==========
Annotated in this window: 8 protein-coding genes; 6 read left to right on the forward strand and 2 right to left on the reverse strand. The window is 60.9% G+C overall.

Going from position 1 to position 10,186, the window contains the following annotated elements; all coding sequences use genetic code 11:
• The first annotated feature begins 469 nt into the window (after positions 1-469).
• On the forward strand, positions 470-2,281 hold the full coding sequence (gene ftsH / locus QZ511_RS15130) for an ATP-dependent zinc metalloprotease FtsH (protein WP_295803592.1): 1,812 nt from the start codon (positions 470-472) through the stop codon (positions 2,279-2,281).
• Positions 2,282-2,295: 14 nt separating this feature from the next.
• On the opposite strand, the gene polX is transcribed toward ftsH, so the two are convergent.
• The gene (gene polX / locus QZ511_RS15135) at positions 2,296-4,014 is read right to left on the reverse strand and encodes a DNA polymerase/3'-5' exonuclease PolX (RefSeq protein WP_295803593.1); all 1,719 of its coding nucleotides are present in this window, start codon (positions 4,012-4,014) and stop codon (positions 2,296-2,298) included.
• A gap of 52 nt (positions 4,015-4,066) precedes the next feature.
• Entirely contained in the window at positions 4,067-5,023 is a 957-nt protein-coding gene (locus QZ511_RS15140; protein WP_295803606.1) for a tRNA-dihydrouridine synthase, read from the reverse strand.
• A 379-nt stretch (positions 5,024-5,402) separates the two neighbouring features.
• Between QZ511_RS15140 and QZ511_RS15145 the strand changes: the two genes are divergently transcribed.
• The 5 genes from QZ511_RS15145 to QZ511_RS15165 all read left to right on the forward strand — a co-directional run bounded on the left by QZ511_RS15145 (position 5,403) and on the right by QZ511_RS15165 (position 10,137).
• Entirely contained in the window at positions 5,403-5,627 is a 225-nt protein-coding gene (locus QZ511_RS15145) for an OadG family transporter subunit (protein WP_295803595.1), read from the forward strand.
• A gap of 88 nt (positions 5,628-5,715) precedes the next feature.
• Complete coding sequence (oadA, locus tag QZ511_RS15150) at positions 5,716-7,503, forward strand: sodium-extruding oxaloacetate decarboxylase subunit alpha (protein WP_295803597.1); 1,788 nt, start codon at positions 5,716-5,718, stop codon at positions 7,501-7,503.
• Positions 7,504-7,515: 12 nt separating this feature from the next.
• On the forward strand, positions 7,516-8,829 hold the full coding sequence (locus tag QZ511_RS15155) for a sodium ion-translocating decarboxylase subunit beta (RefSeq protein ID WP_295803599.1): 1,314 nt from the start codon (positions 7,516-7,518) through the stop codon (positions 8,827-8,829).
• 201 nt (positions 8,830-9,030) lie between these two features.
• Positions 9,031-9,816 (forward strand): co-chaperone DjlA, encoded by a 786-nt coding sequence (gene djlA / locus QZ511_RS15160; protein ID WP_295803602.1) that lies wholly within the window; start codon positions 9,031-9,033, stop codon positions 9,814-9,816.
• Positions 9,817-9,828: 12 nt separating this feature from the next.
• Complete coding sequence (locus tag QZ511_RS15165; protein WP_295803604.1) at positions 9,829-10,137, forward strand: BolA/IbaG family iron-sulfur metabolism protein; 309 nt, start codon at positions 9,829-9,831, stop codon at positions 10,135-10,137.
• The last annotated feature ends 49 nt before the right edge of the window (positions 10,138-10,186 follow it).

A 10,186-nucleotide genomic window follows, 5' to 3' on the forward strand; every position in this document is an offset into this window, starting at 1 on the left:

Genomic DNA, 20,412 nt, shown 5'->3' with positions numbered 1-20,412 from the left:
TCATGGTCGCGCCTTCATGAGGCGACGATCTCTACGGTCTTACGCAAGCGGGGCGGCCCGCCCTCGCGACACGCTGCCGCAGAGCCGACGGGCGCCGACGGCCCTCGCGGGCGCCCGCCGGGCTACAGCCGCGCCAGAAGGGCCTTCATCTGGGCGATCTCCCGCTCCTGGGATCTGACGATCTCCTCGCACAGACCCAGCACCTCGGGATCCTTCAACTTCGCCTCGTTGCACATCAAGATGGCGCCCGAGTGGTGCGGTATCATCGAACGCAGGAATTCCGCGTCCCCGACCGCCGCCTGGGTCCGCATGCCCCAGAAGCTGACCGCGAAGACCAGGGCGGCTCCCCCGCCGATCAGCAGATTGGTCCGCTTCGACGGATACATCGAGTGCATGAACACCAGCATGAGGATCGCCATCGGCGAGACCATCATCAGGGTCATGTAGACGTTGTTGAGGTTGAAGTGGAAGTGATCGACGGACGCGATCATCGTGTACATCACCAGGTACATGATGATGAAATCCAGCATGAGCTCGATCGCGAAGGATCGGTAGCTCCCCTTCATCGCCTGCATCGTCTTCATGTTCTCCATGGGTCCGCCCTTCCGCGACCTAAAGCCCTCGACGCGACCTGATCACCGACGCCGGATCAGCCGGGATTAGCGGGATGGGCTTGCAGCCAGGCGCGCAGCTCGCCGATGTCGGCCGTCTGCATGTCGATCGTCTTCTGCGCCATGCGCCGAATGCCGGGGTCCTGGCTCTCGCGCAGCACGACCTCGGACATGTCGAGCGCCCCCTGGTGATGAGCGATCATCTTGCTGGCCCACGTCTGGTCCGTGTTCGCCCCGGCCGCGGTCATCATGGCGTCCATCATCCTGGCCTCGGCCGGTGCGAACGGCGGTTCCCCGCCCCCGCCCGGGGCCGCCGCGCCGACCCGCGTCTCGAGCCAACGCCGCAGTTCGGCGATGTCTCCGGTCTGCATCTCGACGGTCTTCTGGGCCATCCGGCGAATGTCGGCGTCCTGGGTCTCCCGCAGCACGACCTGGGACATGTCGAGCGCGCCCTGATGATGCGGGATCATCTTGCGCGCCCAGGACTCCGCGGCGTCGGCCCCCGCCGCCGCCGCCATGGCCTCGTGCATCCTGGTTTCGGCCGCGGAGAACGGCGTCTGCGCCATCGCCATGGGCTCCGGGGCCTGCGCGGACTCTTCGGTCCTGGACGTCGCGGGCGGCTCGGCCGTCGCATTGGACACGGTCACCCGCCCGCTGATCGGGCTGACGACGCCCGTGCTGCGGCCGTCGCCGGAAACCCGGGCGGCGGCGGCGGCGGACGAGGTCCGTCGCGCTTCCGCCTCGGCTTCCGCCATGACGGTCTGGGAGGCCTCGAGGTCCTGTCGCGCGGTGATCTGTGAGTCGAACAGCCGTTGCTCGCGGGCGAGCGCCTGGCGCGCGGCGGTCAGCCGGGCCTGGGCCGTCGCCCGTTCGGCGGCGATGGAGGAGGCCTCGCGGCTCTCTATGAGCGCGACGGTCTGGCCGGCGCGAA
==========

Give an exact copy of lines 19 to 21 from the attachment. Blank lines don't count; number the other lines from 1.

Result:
• Positions 9,031-9,816 (forward strand): co-chaperone DjlA, encoded by a 786-nt coding sequence (gene djlA / locus QZ511_RS15160; protein ID WP_295803602.1) that lies wholly within the window; start codon positions 9,031-9,033, stop codon positions 9,814-9,816.
• Positions 9,817-9,828: 12 nt separating this feature from the next.
• Complete coding sequence (locus tag QZ511_RS15165; protein WP_295803604.1) at positions 9,829-10,137, forward strand: BolA/IbaG family iron-sulfur metabolism protein; 309 nt, start codon at positions 9,829-9,831, stop codon at positions 10,135-10,137.